Rely on your exertion and loosen up your arms, prepare your sight and soul to enjoy everything Mother Nature and Humankind have been able to create over the millennia. The secret is to slow down your existence and give yourself some time to relish the fruits.
Walks are not just simple tracks that marked land and time. They are cultural, natural and spiritual paths to start and consciously follow. They are travels across the world and soul that make us immerse into the flavours and colours of the places we cross, enjoying their beauty and hospitality and, most of all, they make us reach “another us”, other communities, other thoughts.
They are a journey inside a journey. On the one side, the eyes look at what surrounds us outside, on the other, they observe our inner part, reflecting on what is changing – or at least – is trying to.
The spiritual walks of Emilia-Romagna are plenty. From Piacenza to Rimini there are 21 old pilgrimage routes that support slow and passionate tourism.
Both a strong secular and religious feeling has been “paving” the heart of many pilgrims that visited the places of culture and worship along the trails.
For the pilgrims, once, these itineraries were a source of spirituality and at the same time the emblem of the culture of hospitality.
Today, they are the treasures on a map that leads to the soul of a land, the land of Emilia-Romagna, which is rich of artistic and cultural beauties, and dotted with hermitages, monasteries, sanctuaries and places of worship that have been welcoming people during their long pilgrimages.
Abbey of Chiaravalle della Colomba (Piacenza)
Place: Chiaravalle (Alseno, Piacenza).
Year of establishment: 11th century.
Related way: Via Francigena (viefrancigene.org).
Curiosities: the abbey is famous for the “Infiorata del Corpus Domini” (May/June), an event when an astounding carpet of flowers is laid down along the central nave of the basilica.
Wonderful monument of medieval art, the Abbey of Chiaravalle della Colomba was founded in 1136 by San Bernardo in Chiaravalle, following the bishop of Piacenza Arduino’s request.
According to the Benedictine rule “Ora et labora” (pray and work), the monks gave life to an exquisite complex that was ended over the subsequent two centuries.
The 14th century-cloister is noteworthy for its perfect shapes and measured architecture, a crossroad between Romanesque and Gothic art.
It is part of the trail of Via Francigena and it offers pilgrims hospitality and refreshments with a kitchen and some beds.
Sanctuary of Beata Vergine della Ghiara (Reggio Emilia)
Place: Reggio nell’Emilia.
Year of establishment: 16th century.
Related way: Matilde’s Way of the Holy Face (www.viamatildica.it)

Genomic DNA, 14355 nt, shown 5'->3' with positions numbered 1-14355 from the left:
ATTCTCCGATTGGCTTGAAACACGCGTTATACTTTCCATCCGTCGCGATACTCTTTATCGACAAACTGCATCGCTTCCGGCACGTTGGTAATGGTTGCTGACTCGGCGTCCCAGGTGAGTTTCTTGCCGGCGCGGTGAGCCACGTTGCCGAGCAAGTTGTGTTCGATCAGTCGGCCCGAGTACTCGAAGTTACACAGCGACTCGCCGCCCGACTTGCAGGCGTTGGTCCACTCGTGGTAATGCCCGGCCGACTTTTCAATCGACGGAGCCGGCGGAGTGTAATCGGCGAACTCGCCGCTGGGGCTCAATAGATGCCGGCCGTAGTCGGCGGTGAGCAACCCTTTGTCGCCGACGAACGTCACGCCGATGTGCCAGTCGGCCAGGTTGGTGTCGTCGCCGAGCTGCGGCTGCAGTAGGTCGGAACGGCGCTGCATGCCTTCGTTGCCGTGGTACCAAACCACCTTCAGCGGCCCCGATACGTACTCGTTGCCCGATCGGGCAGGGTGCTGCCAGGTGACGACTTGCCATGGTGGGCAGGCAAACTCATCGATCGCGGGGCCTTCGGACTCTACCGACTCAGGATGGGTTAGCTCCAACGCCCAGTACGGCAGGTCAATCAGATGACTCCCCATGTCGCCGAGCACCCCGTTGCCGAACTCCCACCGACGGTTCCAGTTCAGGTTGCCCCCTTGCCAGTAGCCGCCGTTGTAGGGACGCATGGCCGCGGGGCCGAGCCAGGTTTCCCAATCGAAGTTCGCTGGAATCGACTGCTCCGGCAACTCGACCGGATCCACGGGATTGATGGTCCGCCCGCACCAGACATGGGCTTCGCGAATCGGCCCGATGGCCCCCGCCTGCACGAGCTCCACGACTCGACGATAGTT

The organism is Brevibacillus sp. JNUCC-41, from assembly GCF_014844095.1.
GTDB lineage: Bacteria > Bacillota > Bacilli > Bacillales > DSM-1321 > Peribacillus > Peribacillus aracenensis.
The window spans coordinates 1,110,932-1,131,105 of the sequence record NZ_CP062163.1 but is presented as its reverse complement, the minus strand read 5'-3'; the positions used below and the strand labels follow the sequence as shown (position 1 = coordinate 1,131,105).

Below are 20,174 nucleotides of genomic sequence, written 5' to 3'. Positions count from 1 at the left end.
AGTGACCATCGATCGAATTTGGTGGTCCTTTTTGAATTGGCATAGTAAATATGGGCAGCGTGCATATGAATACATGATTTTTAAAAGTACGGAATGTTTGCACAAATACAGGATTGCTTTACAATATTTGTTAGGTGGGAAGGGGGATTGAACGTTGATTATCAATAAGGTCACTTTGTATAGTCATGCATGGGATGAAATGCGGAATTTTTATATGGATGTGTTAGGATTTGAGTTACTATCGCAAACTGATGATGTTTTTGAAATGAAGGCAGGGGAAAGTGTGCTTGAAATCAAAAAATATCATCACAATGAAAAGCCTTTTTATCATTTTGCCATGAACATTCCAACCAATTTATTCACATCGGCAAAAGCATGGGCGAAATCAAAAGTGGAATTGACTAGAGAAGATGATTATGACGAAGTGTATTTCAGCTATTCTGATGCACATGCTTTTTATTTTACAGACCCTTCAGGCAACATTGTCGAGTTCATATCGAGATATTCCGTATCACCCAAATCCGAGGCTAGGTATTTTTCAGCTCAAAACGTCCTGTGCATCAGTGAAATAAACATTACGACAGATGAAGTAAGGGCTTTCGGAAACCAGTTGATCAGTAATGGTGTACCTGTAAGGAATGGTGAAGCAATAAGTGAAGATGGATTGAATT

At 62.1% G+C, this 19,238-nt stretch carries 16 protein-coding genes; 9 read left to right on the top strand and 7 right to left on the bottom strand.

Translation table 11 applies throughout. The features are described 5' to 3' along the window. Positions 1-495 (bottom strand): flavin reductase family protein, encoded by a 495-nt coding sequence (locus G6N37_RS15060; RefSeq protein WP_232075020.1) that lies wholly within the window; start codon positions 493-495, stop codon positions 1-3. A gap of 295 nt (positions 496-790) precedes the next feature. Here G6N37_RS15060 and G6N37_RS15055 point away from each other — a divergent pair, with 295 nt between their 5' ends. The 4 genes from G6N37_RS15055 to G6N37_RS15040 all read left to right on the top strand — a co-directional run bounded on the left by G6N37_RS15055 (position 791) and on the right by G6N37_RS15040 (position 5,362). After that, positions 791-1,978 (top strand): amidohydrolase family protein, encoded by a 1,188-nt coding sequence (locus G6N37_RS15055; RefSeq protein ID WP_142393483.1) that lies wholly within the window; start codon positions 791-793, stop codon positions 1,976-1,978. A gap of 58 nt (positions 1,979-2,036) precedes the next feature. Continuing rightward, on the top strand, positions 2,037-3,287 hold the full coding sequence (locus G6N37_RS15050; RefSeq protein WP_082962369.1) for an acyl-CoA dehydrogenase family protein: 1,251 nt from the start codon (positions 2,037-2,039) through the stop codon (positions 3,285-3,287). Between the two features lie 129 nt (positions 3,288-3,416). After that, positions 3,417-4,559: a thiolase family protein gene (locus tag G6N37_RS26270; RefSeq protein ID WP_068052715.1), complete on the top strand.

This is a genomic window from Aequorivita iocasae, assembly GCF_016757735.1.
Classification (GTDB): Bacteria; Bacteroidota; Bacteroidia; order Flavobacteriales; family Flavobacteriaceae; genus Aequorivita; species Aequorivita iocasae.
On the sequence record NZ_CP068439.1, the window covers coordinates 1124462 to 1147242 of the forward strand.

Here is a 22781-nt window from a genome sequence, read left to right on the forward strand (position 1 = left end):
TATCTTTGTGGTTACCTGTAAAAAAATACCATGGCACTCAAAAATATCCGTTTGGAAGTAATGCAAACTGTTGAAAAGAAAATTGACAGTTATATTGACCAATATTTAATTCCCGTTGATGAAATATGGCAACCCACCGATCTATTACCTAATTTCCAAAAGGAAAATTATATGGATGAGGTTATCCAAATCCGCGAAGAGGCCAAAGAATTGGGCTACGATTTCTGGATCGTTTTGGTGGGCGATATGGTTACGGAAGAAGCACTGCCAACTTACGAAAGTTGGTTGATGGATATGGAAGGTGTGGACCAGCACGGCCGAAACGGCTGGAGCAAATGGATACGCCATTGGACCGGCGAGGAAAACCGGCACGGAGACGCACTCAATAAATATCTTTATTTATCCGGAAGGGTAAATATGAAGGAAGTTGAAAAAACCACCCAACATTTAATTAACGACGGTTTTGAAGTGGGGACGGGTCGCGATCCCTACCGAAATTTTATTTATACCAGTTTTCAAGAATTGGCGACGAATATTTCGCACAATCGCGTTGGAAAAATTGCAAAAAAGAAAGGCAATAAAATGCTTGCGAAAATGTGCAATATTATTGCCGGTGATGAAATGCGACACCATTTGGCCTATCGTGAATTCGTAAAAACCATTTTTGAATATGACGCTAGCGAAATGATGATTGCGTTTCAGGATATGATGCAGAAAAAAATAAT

Curiosities: he church was built thanks to the donations given by the local community after the fresco of the Virgin that is preserved inside the sanctuary was involved in a miraculous event (today the fresco is known as Madonna della Ghiara).
Lively place of worship and a masterpiece of art, deeply attached to the community of Reggio Emilia, the sanctuary towers over the city centre, in an area called “della Ghiara” or “della Giarra”, which means a rocky place.
It was designed by Alessandro Balbi from Ferrara (1597), and it preserves the highest expressions of paintings dating back to the early Emilian 17th century.
Abbey of San Silvestro (Modena)
Place: Nonantola (Modena).
Year of establishment: 12th century.
Related way: Romea Nonantolana Way / The Romea Germanica Imperiale Way (www.viaromeanonantolana.org) and Romea Strata Longobarda Nonantolana Way (romeastrata.it).
Curiosities: the decorations of the portal of the church were created by the students of Wiligelmo, one of the most important Romanesque sculptors in Italy, who also created the reliefs of the Cathedral of Modena.
Founded in the 8th century by Langobard Duke Astolfo, the Abbey of San Silvestro was one of the most important pilgrimage places in Europe during the Middle Ages.
Together with the church, the crypt and the frescoes of its refectory, it is an amazing example of Langobardic-Romanesque architecture stratified over the centuries.
It was a meeting place for popes, emperors, and high priests and it hosted one of the most beautiful libraries of the Middle Ages with official documents and parchments of Charlemagne, Matilda of Tuscany and Frederick I.
Because of his leading role as regards the spiritual and political events of that times, the abbey was a departure and meeting point of two important spiritual trails that led to Rome: Romea Nonantolana Way, which takes the name from the abbey, and Romea Strata Longobarda Nonantolana Way, which started from Central-western Europe.
After the long restoration following the 2012 earthquake, the abbey returned to its former glory becoming the site of an extraordinary Jubilee Holy Year granted directly by Pope Francis, which will end on December 31st, 2019.
Sanctuary of Madonna di San Luca (Bologna)
Year of establishment: 15th century.
Related way: Wool and Silk Road (viadellalanaedellaseta.com) / Way of the Gods (viadeglidei.it) / St. Anthony’s Way (ilcamminodisantantonio.it) / Via Mater Dei (viamaterdei.it).
Curiosities: the sanctuary is connected to Bologna through the famous portico of San Luca, which is, with its 600 arcades and 4 km width, the longest in the world.